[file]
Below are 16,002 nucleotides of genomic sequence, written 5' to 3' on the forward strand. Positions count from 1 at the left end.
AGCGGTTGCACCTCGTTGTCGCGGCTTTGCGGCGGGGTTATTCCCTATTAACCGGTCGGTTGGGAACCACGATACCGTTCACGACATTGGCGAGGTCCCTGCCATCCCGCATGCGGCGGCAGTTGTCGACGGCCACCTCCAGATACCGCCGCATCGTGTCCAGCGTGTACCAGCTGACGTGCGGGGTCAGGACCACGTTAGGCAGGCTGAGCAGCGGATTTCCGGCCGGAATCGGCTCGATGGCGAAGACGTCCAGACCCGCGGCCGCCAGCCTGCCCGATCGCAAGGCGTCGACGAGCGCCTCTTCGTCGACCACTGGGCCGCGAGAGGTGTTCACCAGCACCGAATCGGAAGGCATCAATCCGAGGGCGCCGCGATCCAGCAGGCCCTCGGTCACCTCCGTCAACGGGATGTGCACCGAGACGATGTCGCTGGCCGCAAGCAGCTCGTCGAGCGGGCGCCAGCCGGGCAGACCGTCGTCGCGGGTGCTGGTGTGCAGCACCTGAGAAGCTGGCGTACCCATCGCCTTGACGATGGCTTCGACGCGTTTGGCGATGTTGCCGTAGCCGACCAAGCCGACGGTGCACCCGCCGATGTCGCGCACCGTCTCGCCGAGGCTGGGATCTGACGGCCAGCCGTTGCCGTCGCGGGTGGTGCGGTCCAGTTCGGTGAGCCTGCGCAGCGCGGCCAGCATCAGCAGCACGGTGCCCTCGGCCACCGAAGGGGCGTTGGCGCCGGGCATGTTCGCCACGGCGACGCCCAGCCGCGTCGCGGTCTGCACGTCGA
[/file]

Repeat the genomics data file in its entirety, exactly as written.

Below are 16,002 nucleotides of genomic sequence, written 5' to 3' on the forward strand. Positions count from 1 at the left end.
AGCGGTTGCACCTCGTTGTCGCGGCTTTGCGGCGGGGTTATTCCCTATTAACCGGTCGGTTGGGAACCACGATACCGTTCACGACATTGGCGAGGTCCCTGCCATCCCGCATGCGGCGGCAGTTGTCGACGGCCACCTCCAGATACCGCCGCATCGTGTCCAGCGTGTACCAGCTGACGTGCGGGGTCAGGACCACGTTAGGCAGGCTGAGCAGCGGATTTCCGGCCGGAATCGGCTCGATGGCGAAGACGTCCAGACCCGCGGCCGCCAGCCTGCCCGATCGCAAGGCGTCGACGAGCGCCTCTTCGTCGACCACTGGGCCGCGAGAGGTGTTCACCAGCACCGAATCGGAAGGCATCAATCCGAGGGCGCCGCGATCCAGCAGGCCCTCGGTCACCTCCGTCAACGGGATGTGCACCGAGACGATGTCGCTGGCCGCAAGCAGCTCGTCGAGCGGGCGCCAGCCGGGCAGACCGTCGTCGCGGGTGCTGGTGTGCAGCACCTGAGAAGCTGGCGTACCCATCGCCTTGACGATGGCTTCGACGCGTTTGGCGATGTTGCCGTAGCCGACCAAGCCGACGGTGCACCCGCCGATGTCGCGCACCGTCTCGCCGAGGCTGGGATCTGACGGCCAGCCGTTGCCGTCGCGGGTGGTGCGGTCCAGTTCGGTGAGCCTGCGCAGCGCGGCCAGCATCAGCAGCACGGTGCCCTCGGCCACCGAAGGGGCGTTGGCGCCGGGCATGTTCGCCACGGCGACGCCCAGCCGCGTCGCGGTCTGCACGTCGA